This paper examines to what extent, and how, donor approaches in agriculture, rural development and food systems have changed over the past 20 years, what are the main emerging issues and what should be done to address these or other needs, and how these changes could continue to shape the activities of the Global Donor Platform for Rural Development (GDPRD).
This also served as the background paper to this year’s Annual General Assembly (AGA) which took place on 26-27 October 2023 and coincided with the Donor Platform’s 20th anniversary, a milestone reflected in the theme “20 Years of rural development and aid effectiveness: Where are we now and where are we going?”.

Achieving development through Official Development Assistance has become vastly more complex over the past two decades, as successive crises have reshaped geopolitical relations.

Momentum is growing for reform of multilateral institutions, including the World Bank and International Monetary Fund, and for debt relief for countries hardest-hit by climate change.

For donors, a new development agenda is emerging, headed by the need for urgent action to mitigate climate change and assist communities to adapt, and to address soil degradation and water scarcity, whilst protecting biodiversity. These actions help restore the resilience and sustainability of food systems. To be sure their actions contribute effectively, countries and donors must invest in Measuring, Reporting and Verification (MRV), and leverage new sources of finance.

Key messages from the report include:

Conflict and fragility have contributed to a surge in extreme hunger and malnutrition, and triggered forced displacement and migration that can destabilise neighbouring states. Short-term humanitarian emergency responses are vital, but ultimately insufficient. Donors must understand what causes fragility in particular localities, and develop long-term programmes that restore resilience

South-South and Triangular Cooperation (SSTC) initiatives are multiplying. Founded upon long-standing south-south collaborations in agricultural technology, notably involving Brazil, India and China, these are formally encouraged both by the UN and by the forthcoming enlargement of the BRICs grouping. To better evaluate the benefits of South-South and Triangular Cooperation, donors need more systematic measurement and evaluation of SSTC programmes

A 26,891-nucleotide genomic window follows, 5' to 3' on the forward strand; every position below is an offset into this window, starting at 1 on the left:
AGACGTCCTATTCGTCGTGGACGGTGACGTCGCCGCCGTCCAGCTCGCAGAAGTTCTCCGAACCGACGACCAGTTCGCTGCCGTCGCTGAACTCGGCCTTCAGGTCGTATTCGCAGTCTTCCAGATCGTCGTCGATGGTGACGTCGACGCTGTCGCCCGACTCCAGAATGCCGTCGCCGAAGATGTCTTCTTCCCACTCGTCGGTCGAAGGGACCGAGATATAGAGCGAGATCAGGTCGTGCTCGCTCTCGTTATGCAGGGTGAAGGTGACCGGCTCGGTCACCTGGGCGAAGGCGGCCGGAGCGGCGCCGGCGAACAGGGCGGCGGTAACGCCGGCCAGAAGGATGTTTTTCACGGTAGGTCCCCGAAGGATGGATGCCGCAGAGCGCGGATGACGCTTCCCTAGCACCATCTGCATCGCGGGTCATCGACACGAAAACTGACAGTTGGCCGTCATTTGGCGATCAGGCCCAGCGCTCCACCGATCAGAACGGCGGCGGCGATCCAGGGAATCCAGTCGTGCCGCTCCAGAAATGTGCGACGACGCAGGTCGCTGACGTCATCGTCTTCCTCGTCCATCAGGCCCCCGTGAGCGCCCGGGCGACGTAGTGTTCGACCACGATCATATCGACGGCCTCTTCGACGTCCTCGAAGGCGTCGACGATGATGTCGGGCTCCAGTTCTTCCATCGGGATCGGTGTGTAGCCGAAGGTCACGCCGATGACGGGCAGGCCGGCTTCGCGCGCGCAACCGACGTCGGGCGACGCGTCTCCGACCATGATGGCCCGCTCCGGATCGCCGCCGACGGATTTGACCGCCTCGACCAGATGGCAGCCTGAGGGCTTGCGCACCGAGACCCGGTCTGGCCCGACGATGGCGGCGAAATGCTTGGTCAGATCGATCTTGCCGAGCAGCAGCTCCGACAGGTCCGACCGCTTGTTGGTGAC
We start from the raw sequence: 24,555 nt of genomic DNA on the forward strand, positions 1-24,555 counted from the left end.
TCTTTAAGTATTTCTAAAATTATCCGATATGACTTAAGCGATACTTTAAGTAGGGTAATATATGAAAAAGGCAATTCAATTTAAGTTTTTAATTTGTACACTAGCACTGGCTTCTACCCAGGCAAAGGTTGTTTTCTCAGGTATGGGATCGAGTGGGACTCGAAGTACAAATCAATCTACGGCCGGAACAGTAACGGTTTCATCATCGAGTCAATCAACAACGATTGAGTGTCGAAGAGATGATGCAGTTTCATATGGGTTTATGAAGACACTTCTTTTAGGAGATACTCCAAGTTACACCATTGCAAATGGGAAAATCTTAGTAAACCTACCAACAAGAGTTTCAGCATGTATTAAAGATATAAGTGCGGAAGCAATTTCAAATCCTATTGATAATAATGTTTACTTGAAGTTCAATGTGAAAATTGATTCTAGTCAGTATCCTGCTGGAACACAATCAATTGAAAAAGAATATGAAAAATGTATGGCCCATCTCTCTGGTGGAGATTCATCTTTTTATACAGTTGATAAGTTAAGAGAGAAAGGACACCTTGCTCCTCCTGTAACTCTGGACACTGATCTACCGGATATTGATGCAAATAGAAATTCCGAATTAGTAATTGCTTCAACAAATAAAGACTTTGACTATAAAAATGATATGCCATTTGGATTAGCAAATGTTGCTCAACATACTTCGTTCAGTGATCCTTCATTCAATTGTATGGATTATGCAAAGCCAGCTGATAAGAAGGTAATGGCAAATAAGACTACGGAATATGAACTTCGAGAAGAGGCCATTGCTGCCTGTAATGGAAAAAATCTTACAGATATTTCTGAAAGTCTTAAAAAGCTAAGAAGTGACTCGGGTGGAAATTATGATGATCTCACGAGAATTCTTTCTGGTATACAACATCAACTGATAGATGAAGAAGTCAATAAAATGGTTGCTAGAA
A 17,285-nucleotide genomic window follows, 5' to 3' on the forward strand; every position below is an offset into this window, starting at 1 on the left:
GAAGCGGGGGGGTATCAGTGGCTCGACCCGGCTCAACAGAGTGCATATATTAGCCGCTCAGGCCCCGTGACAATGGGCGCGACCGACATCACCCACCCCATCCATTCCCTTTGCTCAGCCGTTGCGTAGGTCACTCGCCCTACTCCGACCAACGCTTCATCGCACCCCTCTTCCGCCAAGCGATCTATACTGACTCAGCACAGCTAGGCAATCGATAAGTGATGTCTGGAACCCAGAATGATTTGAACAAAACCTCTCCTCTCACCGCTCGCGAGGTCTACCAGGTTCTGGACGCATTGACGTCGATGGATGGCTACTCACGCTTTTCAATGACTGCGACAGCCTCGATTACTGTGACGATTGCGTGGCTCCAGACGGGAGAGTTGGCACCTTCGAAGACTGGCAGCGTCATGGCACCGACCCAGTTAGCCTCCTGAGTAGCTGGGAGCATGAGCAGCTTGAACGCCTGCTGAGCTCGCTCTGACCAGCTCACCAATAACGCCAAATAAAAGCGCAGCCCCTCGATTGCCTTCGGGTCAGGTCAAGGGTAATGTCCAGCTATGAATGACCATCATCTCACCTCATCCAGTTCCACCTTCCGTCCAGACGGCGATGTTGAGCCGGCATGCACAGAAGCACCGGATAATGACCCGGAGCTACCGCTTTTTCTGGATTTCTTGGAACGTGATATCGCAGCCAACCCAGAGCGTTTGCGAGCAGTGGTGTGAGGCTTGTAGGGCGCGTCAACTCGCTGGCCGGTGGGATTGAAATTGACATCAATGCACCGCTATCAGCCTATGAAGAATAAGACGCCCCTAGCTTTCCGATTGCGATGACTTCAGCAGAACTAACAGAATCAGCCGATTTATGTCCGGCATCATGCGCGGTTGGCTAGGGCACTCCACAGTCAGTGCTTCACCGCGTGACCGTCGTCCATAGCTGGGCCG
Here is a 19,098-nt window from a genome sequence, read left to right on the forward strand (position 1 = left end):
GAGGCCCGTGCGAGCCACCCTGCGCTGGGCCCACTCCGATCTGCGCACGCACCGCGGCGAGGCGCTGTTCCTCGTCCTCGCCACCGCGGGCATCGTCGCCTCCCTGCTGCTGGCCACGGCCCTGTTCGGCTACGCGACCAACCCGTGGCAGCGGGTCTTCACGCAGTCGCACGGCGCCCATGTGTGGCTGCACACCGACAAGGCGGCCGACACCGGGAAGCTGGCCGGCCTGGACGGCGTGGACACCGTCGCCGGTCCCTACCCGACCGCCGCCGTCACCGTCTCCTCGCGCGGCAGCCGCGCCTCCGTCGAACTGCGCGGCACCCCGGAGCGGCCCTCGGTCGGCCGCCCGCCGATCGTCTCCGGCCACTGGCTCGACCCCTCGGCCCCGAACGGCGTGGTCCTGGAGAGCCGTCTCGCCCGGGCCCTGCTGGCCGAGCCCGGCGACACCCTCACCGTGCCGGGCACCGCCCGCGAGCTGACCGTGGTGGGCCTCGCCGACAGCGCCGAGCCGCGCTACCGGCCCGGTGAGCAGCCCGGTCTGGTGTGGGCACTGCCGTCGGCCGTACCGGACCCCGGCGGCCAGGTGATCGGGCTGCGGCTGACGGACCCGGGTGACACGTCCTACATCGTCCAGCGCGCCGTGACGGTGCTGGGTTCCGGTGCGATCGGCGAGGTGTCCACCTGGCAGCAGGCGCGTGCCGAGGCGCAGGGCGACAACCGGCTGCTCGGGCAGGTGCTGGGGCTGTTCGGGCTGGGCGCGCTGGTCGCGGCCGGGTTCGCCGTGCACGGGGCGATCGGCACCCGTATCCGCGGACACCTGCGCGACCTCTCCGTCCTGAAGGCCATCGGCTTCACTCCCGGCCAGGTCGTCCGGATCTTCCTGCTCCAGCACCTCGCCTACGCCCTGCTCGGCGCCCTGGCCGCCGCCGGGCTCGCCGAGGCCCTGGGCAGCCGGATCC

Financing must be increased. Though the picture is clouded by the surge in emergency food aid, the share of ODA invested in agriculture has declined sharply from 20.2 percent in 1983 to just 5.7 percent in 2018. Funding from other sources, including domestic governments, private firms and remittances has meantime expanded. Donors now face a two-fold challenge: to identify and coordinate different funding flows into a programme that can then, secondly, leverage national government funding to promote well-coordinated interventions across multiple sectors. This must be achieved amid a fast-evolving landscape awash with new initiatives, including climate finance, debt-for-nature swaps, and proposals for automatic repayment suspensions when disasters strike

Youth and gender matter. In 2021, over 42 percent of Sub-Saharan Africa’s population was below the age of 15, against just 18 percent in Europe, Central Asia and in North America. Yet some estimate the average age of African farmers at 60 years. Meantime, according to FAO: “Increasing women’s access to land, livestock, education, financial services, extension, technology, and rural employment could increase yields on their farms by 20–30 percent”. Strong evidence shows increased focus on gender equality and opportunities for youth improves nutrition outcomes. Now, working with governments and others, donors need to develop better, more granular data to ensure initiatives use inclusive strategies to bolster food production, diversity and resilience, enhance nutrition, and accelerate rural development.

Maximising aid effectiveness should be the priority of every donor. The so-called Busan Principles, agreed at a forum in Korea in 2011, remain key: Development priorities should be set by developing countries; programmes should focus on results and having a sustainable impact; and be implemented in partnerships, with full transparency and shared responsibility. Much remains to be done. In particular, donors may need to engage in more capacity building, at both national and sub-national level, and in particular continue to develop partnerships and transparency.

Looking ahead

The last chapter on “Responses and implications for the Platform” was drafted based on member feedback together with perspectives from the 2023 Annual General Assembly. As discussions at the AGA indicated, there is a need for trade-offs to be identified and assessed, and for the opportunity and place to do that. To accelerate progress towards the achieving the SDGs, the implementation of the Platform’s agreed 2021–2025 strategic plan has been a catalyst for members to, collectively and in a “safe space”, identify pathways for coordinated or individual action and, at the same time, ensure rapid sharing and communication of knowledge and experiences.



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Maurizio Navarra

Secretariat Coordinator at the International Fund for Agricultural Development (IFAD), Rome/Italy


Michelle Tang

Secretariat Communications at the International Fund for Agricultural Development (IFAD), Rome/Italy